GCS Inc. receives questions every week from individuals who are confused about the SBA 8(a) “70 Percent Rule,” which addresses potential economic dependence between an 8(a) applicant firm and its customer(s).
To answer these common questions, GCS Inc. prepared a 6-page PDF document called The SBA 8a 70 Percent Rule; you can download it straight from this post (there is no fee or charge for the download).
If the download does not work for you:
1. Make sure you have the most recent version of the Adobe Reader installed on your computer.
2. Switch your Internet browser and try the download again using a different browser. Many Google Chrome users experience difficulty with downloading PDF files, so try Internet Explorer or Firefox instead.
If you have more questions about the SBA 8(a) 70 Percent Rule, the best way to reach GCS Inc. is via email:
The SBA will look at your personal federal income tax return for the 3 most recent consecutive years and calculate your 3-year average Adjusted Gross Income (AGI) to determine if you are economically disadvantaged for the 8(a) program.
To get into the 8(a) program, your AGI needs to be under $250K.
This means it should not be at $250K–it must be less than $250K.
You can find your AGI on your personal tax return, line 37:
When you apply to any federal government program or bid on any federal contract intended for small business participation only, be sure your business really is small under the federal government definition of small before you apply.
Here is what the federal government has to say about how it determines your company size:
“When you calculate the size of your business to determine if you are a small business, you must include the annual receipts and the employees of your affiliates.
“Affiliation is determined by the ability to control.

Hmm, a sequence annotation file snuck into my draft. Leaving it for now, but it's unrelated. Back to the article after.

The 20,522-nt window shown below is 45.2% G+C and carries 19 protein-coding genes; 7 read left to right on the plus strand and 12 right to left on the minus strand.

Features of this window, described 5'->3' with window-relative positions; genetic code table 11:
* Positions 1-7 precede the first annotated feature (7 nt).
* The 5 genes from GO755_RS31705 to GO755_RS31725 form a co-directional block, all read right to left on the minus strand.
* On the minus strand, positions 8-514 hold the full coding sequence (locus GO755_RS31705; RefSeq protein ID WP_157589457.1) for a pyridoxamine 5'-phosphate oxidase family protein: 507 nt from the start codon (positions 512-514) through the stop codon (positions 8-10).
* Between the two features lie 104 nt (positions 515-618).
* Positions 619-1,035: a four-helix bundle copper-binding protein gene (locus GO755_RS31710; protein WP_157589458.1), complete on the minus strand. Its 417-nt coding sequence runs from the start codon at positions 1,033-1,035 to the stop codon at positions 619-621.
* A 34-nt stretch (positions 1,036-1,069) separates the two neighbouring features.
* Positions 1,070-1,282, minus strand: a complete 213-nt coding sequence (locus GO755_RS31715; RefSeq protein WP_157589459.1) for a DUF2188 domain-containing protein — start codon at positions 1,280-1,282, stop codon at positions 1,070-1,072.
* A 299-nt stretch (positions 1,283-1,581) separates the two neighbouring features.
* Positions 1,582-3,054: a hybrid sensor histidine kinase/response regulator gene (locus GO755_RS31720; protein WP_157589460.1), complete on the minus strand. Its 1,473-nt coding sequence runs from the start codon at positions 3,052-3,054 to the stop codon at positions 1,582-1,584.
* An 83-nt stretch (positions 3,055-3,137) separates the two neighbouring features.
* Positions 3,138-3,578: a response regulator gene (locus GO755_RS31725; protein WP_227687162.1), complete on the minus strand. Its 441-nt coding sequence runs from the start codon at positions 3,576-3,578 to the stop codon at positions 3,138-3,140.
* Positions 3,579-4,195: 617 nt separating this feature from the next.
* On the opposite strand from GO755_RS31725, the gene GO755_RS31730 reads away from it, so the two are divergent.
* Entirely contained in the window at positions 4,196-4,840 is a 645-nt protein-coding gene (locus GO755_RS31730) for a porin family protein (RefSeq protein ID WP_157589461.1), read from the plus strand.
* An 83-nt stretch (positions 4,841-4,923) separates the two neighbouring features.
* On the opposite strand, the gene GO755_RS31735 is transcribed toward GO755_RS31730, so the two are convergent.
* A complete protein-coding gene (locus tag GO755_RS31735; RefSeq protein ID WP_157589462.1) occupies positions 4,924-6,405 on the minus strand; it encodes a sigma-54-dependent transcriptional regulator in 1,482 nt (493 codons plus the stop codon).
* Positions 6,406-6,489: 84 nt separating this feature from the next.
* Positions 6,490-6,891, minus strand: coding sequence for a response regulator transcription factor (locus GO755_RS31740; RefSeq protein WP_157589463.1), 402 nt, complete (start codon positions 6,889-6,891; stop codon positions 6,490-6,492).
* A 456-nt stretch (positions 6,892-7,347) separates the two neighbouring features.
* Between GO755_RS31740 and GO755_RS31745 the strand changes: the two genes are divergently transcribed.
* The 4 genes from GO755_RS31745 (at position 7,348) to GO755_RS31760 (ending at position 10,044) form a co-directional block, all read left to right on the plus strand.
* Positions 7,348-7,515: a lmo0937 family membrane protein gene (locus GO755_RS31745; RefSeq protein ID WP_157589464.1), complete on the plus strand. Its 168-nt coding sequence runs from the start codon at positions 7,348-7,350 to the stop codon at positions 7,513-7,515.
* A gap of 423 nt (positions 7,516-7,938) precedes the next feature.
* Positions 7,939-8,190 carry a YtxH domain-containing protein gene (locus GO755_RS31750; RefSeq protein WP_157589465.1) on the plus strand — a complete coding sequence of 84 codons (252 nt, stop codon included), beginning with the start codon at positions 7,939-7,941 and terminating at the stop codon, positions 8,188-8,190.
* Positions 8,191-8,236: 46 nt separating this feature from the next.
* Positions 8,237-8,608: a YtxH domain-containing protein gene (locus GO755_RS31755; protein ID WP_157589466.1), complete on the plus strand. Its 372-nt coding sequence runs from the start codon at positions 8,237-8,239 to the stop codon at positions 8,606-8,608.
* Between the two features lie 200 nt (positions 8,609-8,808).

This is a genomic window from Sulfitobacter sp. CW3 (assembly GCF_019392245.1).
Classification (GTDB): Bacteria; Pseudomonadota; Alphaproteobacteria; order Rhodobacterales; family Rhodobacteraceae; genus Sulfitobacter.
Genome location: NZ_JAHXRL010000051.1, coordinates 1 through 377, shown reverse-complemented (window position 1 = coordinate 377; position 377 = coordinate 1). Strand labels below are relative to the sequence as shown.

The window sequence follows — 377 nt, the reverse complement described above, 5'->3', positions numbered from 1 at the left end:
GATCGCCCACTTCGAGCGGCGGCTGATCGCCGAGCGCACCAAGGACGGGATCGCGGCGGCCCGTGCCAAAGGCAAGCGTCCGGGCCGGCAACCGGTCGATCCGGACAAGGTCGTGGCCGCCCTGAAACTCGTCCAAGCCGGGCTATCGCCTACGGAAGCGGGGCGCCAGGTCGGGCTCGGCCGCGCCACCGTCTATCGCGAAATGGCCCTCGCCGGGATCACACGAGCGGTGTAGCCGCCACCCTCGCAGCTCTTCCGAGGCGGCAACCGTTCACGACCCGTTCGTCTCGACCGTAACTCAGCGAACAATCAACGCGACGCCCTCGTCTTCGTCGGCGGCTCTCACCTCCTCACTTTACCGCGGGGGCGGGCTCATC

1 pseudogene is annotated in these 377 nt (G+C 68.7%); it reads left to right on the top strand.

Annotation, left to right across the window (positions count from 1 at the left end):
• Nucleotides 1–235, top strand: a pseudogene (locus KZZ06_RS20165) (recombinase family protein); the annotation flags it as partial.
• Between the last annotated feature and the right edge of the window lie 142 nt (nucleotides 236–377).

“When the ability to control exists, even if it is not exercised, affiliation exists.
“The SBA determines affiliation in accordance with 13 CFR 121.103 in its Small Business Size Regulations.
“Be sure to read the SBA’s affiliation discussion as well.”
The federal government typically views affiliation in a negative light, because the ability to control your business means your affiliate might exert negative control over your decision-making as a business owner. Note that the negative control does not have to even exist–only the potential to exert negative control has to exist.
A general rule of thumb is: take precautions to eliminate any affiliations you can before applying for federal small business programs, certifications, contracts or benefits.
In some situations, affiliation cannot be avoided and there is nothing you can do about it.
For example, businesses owned by immediate family members are de facto affiliates of your business by virtue of the fact you are family members.
This is not something you can discuss, negotiate or argue with the federal government–immediate family member owned businesses are automatically affiliates of your company, period.
Now, there are exceptions to every rule, but these exceptions are rare and are not guaranteed.
For example, imagine your immediate family member–a brother–owns a huge $300 million corporation. Under normal circumstances, this would knock you out of eligibility as a small business because (through affiliation), your little $100K company is now “other than small.”
“Other than small” means you can’t declare your company as a small business anymore, at least in government programs, unless–and here is where the rare exception comes in–you can prove a “clear line of fracture” between your business and your brother’s business.
A clear line of fracture would consist of conditions like: you and your brother are estranged and no longer on speaking terms; your brother operates his company in a different state from you; your brother operates a business in one industry and you operate your business in a wholly unrelated and altogether dissimilar other industry, your two companies have never contracted with each other before, your two businesses don’t share anything (e.g., employees, insurance, loans, office space, etc.)
Don’t count on being an exception. Take into the consideration the risk that affiliation poses to your company size when you check to see if you are eligible for federal certifications, contracts, programs or benefits set aside for small business.
Are you concerned about how affiliation, negative control and related factors affect your business size and eligibility for small business certifications? Our specialists can help sort out the situation. Send an inquiry to email@example.com and one of our specialists will reach out to help you. Include as much detail as you can about the affiliation and/or negative control problem in your email.